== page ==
Monday 2 August 2021

Movie Review: Georgia Rule (2007)

A drama with some humour about three generations of women, Georgia Rule creates a good ambience in exploring cascading emotional damage, but mishits some key notes. 

Wealthy Californian Lily Wilcox (Felicity Huffman) has just about had enough of her troublesome teenaged daughter Rachel (Lindsay Lohan), and as a last resort sends her to spend the summer before college with Lily's mom (and Rachel's grandma) Georgia (Jane Fonda) in small town, Idaho. Georgia runs her life according to strict rules, which had caused Lily to resort to alcohol and flee her childhood home at the earliest opportunity. 

Now the rebellious Rachel delights in finding ways to break her grandma's rules, although she does accept a summer job at the office of veterinarian Simon Ward (Dermot Mulroney), a widower who once was Lily's serious boyfriend. Rachel will attempt to seduce any man, and sets her flirtatious eyes on the town's hunky Harlan (Garrett Hedlund), although he already has a girlfriend. But when Rachel suggest to both Simon and Georgia that she was a victim of sexual abuse by her stepdad Arnold (Carey Elwes), the summer takes a serious turn.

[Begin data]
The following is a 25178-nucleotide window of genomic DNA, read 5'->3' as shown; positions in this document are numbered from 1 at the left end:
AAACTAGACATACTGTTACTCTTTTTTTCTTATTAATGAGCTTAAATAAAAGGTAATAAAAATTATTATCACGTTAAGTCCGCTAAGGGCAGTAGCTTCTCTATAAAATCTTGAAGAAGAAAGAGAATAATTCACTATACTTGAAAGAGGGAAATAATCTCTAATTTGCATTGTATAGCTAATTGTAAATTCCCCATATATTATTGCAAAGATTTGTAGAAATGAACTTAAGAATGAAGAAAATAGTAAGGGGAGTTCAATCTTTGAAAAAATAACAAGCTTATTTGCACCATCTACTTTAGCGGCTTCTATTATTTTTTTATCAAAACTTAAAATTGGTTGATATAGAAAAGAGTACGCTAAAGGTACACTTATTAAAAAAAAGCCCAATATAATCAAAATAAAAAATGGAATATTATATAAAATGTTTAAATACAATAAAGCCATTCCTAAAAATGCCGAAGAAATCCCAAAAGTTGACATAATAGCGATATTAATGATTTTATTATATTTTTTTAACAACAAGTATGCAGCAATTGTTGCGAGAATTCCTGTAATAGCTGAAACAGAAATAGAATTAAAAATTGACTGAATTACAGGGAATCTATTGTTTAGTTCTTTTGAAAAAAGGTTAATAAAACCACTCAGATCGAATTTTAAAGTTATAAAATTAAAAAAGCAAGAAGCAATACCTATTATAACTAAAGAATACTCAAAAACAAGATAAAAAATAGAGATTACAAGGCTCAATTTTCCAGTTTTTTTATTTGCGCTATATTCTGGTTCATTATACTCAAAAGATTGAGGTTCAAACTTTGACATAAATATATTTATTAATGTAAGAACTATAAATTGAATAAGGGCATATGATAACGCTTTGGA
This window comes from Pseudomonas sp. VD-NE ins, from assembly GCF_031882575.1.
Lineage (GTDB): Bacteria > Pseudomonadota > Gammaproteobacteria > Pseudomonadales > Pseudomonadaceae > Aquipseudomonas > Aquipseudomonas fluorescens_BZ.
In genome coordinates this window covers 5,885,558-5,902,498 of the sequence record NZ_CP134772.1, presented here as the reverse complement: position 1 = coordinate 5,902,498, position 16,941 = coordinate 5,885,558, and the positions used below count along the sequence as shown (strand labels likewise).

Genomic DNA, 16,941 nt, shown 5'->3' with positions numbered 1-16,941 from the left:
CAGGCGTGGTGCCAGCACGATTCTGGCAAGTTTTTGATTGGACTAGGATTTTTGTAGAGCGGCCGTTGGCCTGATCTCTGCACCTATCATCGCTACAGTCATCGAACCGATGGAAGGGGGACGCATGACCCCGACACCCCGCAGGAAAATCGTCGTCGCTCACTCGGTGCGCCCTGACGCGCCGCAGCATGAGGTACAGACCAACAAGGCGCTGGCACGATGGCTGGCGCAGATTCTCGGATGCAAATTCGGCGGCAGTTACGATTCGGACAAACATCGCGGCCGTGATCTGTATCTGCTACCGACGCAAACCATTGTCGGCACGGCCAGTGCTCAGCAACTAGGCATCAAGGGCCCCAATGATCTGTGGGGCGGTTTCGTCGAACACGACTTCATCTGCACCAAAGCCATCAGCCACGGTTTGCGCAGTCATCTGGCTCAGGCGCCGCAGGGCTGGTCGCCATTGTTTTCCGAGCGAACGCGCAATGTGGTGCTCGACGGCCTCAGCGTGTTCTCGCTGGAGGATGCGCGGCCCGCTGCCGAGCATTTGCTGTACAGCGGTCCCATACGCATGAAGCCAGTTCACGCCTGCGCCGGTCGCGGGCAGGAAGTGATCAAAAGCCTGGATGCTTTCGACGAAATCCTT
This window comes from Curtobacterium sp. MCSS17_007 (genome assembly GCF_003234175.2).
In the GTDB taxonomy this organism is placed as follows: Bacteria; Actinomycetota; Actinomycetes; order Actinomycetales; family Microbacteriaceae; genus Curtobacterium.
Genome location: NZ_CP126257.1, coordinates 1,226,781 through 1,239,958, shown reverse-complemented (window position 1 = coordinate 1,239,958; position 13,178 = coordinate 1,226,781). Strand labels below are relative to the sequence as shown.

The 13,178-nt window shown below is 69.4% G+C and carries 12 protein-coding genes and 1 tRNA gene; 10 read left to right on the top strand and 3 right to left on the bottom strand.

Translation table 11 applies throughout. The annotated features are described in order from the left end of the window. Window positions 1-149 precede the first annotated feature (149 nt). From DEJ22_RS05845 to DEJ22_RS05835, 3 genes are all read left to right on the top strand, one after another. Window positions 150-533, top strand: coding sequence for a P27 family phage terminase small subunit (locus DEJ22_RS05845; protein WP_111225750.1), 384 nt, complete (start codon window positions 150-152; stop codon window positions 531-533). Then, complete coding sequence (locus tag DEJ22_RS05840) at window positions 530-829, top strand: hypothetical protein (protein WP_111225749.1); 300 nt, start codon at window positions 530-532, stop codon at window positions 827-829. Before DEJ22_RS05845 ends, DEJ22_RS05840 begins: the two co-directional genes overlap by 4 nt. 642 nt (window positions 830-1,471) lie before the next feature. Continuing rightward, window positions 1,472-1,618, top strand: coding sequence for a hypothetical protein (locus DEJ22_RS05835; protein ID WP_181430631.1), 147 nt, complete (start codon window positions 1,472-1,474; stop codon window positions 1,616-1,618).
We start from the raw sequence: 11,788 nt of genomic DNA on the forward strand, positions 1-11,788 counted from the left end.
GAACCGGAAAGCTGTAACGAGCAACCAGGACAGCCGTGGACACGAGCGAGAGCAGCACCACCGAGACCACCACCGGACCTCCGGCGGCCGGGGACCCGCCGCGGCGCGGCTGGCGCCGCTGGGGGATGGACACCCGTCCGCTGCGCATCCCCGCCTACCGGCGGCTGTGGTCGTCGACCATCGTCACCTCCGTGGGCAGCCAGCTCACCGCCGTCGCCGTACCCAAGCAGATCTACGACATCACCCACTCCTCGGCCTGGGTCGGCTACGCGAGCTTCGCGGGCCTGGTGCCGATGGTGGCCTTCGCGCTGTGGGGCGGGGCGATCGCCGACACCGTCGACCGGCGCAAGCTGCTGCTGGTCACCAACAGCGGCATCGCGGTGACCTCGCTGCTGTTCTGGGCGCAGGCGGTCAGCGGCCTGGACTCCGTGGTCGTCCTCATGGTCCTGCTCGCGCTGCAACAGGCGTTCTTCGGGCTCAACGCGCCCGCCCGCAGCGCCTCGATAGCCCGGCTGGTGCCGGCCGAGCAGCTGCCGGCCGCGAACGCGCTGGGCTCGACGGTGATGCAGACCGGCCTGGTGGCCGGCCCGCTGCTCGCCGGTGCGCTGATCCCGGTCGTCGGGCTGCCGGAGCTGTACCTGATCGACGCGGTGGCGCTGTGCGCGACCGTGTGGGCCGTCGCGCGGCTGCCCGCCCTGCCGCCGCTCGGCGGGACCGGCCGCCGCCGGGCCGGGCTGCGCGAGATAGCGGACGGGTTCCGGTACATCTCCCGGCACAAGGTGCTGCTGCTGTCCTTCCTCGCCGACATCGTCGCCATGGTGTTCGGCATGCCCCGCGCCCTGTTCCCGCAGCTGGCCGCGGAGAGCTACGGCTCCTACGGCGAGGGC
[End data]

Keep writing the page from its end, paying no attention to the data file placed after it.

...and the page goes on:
Written by Mark Andrus and directed by Garry Marshall, Georgia Rule benefits from the dynamic of three women coping with various degrees of damage caused by missteps and unmet expectations passed on over the decades. With grandma Georgia enjoying the home field advantage of a quaint small town setting, Marshal mixes pathos, emotional scars and inter-generational conflicts to good effect.

The first two thirds maintain a high engagement level. Rachel as a mouthy fish caught in a backwater rocks the town, with Lindsay Lohan revelling in an attitude of unfettered rebelliousness to agitate as many people as possible in the shortest amount of time. In contrast Fonda's Georgia is suitably subdued, satisfied with imposing her rules and letting the world revolve around them as it may. Huffman's Lily is caught in the middle between insufferable mother and uncontrollable daughter, and her exasperation is about to turn to disbelief with Rachel's revelations about sexual abuse.

Here Andrus and Marshall lose some control, the final act revolving around a series of lies and counter-lies, the truth lost in a flurry of accusations and denials. While the turmoil is consistent with Rachel's personality and Lily's determination to willfully ignore discord, the focus settles on a search for honesty, the crime of child molestation somehow confined to the narrative backseat but still clashing with the dramedy structure.

Despite overextending towards topics incompatible with the intended bittersweet tones, the refreshingly imperfect women of Georgia Rule do bloom by challenging the norms.

All Ace Black Movie Blog reviews are here.

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